The final trait we select is Soundness. And by Soundness I mean feet and legs, breeding, and udder.
If your cow can’t walk because of long hooves or poor legs, she won’t stay in the herd. If the bull and cow can’t connect, no calf. And if the newborn calf can’t stand up and put his mouth around a functioning teat, Matthew has to stop whatever else he’s doing and get the cow into the corral and help the calf nurse.
The first Soundness traits keep you in the cattle business. The last Soundness trait keeps me from being annoyed, and since I don’t like being annoyed, its definitely staying in our Soundness criteria.
For our farm, that’s it! 3 Traits, Disposition, Calving Ease, and Soundness. If you think I’m cheating by subgrouping 3 traits into soundness, then fine, call it 5 traits we select.
What do you select? Keep in mind, the more traits you select, the less emphasis and progress you can make on any one trait.
What don’t we select? Off the top of my head, weaning weight, yearling weight, milk, maintenance energy, average daily gain, dry matter intake, marbling, carcass weight, yield. And everything else, except for one trait I forgot to mention.
We like red cattle. Most of our neighbors have black cattle. We like red cattle, so we select red cattle. Maybe you don’t care what color your cattle are, fine, its your herd.
What traits do you select?
Remember to keep it simple! The more traits you select, the less progress you will make in any trait.
Let’s take a ludicrous example and say that you and a buddy have talked it over and decided that cattle need long tails to swat flies. The longer the better. You both decide to add tail length to your selection criteria.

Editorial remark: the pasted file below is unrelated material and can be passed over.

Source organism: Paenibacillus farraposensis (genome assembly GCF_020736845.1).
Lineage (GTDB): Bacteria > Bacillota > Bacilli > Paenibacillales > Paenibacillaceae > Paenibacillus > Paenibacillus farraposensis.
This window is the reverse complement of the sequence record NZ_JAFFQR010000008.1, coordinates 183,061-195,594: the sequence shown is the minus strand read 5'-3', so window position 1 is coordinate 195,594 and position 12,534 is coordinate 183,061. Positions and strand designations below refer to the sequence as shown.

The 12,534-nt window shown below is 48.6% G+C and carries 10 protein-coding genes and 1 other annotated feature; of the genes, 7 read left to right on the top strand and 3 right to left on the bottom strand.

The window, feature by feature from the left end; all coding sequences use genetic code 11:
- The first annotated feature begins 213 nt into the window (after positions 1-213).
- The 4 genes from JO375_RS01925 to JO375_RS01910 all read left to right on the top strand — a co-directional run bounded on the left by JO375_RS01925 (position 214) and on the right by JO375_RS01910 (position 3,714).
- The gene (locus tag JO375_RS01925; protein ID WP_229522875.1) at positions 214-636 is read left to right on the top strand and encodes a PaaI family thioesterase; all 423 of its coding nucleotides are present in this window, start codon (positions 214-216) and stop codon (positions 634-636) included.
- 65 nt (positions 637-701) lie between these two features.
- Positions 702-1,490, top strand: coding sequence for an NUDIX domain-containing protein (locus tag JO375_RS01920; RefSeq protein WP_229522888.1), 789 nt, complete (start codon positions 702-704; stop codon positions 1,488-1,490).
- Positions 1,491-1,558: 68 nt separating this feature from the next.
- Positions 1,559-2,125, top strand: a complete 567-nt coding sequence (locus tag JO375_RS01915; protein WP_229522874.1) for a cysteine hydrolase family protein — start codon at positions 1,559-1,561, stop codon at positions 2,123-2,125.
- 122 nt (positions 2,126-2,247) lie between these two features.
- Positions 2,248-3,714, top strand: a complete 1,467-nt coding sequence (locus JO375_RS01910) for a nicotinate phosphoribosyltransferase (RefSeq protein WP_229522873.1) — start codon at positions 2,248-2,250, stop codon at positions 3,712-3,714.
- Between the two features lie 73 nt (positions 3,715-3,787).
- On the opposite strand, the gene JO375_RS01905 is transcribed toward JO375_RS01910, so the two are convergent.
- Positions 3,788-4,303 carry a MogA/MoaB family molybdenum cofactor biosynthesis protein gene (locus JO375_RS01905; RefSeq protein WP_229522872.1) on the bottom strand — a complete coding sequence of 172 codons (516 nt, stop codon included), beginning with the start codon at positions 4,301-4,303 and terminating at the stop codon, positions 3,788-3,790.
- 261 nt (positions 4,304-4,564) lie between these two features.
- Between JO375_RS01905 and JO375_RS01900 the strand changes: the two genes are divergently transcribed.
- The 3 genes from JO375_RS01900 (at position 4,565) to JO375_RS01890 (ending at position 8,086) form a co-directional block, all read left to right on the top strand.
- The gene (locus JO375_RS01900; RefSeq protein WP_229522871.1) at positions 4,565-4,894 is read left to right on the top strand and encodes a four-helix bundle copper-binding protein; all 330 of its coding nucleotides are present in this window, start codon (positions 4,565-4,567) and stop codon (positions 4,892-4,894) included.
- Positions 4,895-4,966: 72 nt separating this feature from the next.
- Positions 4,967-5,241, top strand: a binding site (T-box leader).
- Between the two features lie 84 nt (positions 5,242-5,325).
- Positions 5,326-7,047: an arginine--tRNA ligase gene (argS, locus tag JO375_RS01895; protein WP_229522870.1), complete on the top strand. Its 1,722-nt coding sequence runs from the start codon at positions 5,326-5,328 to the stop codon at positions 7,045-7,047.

Now this is a great trait to make progress on, because its measurable, and most likely highly heritable. All you have to do is measure tail length at a consistent time in your cattle’s life, select the best, and breed the best to the best. You will increase the tail length in your cattle.
Now your buddy is a reasonable person, and she likes well balanced cattle, so while she does select for tail length, she also selects for disposition, calving ease, weaning and yearling weight, and she does a little direct marketing of beef, so she even looks at the marbling EPD.
You, on the other hand, are not a reasonable person. You don’t care about anything besides tail length. You measure tails and you breed the best to the best.
Now let’s say you and your buddy are consistent in your selection and keep after this for several years, several generations, who is going to have cattle with longer tails?
Your buddy may have well balanced cattle with beautiful tails, but you, you unreasonable person, will have cattle that can swat a fly off the tip of their nose!
When people talk about long tailed cattle, your name will go down as the visionary, the pioneer. You’ll be the Thomas Edison of long tailed cattle.
Now depending on what traits long tails in cattle is correlated with, will determine what your cattle look like. Maybe they’ll be tall, wild, quiet, easy calving or require c sections to calve. You don’t care. You wanted long tails and you got them!
So, I ask you, what do you want? And will you have the guts to go after it? And will you have the courage to hold yourself accountable and write it down?